I recently joined the instructional design industry, and by recently I mean - I'm ending week 3 on the job. My new/current position is with a non-profit building e-courses for certification through Storyline as well as managing content/manuals for classroom based instruction. My background is in agricultural education. I got a BS and MS in that field, served as a high school teacher and then as a program specialist for a national non-profit. Because of some life circumstances, I was looking to relocate which required me to find a new position. Since the opportunities were limited in agricultural education, I was looking for a position that would allow me to learn new things and make myself more marketable outside of agriculture education. It was tough to find a company/organization who would take a chance on me, but I'm thrilled to have accepted the position I did. I've learned so much already and recognize that there is so much more for me to absorb. I find my previous experiences coming into play a lot, which has been great. The hunt is stressful, but the right thing will come along. Be positive and persistent. =)

Amy Conner

All of these stories are really interesting.  I am a nurse educator, just bought this software at our company and am learning how to use it.  I kinda fell into this as well.  I love it so far.  I had also done some digital scrapbooking!  Very similiar.  I love the creative side of things, and not just the teaching part.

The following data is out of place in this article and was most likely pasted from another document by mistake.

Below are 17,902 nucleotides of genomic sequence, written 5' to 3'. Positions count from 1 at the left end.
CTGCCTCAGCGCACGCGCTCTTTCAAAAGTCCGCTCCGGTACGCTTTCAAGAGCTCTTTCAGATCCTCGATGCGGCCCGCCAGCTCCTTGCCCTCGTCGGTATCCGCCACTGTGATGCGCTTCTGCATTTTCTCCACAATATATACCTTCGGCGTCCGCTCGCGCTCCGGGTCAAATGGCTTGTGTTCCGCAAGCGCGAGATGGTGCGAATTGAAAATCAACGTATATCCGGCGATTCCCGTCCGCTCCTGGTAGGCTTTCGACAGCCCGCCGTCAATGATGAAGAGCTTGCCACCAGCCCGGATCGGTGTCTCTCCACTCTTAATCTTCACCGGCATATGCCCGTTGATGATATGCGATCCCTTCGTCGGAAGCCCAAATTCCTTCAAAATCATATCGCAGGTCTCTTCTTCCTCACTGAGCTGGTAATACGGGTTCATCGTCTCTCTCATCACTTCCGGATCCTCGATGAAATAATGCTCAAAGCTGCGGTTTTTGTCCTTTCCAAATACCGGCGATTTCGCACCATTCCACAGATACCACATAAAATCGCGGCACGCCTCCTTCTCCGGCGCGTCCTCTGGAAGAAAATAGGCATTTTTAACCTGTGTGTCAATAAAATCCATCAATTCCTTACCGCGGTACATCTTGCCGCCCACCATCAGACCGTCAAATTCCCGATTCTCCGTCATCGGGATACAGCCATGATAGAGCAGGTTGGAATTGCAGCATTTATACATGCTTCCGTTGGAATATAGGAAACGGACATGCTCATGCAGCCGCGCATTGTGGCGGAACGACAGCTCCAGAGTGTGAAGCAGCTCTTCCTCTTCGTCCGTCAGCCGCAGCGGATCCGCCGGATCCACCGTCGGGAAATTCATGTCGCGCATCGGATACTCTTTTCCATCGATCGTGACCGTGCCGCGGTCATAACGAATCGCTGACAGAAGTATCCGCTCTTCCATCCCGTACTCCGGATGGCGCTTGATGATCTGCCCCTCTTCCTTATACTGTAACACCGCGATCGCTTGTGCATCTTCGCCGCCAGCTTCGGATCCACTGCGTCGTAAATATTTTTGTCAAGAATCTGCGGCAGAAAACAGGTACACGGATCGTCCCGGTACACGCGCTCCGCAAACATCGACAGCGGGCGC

Eric Nalian

Hey Chris,

When I started off college, i originally wanted to be a math and science teacher. At the time, the economy wasn't very friendly towards teachers and I didn't want to get laid off every 10-months waiting to find a school/district I could get tenure in.  Knowing I still wanted to teach, I worked with the schools adviser we routed my major towards HR with a minor in Training and Development.

Fast forward a few years, when it was time to get an internship, I made sure I landed on one that would focus more on training and development. Fast forward a few more years and i got my first full time job during grad school.  At this company, I got to slowly build the L&D team up from a team of 2, to a team of 15.  With that growth, I got to build up the full curriculum of eLearning courses and all other types of training.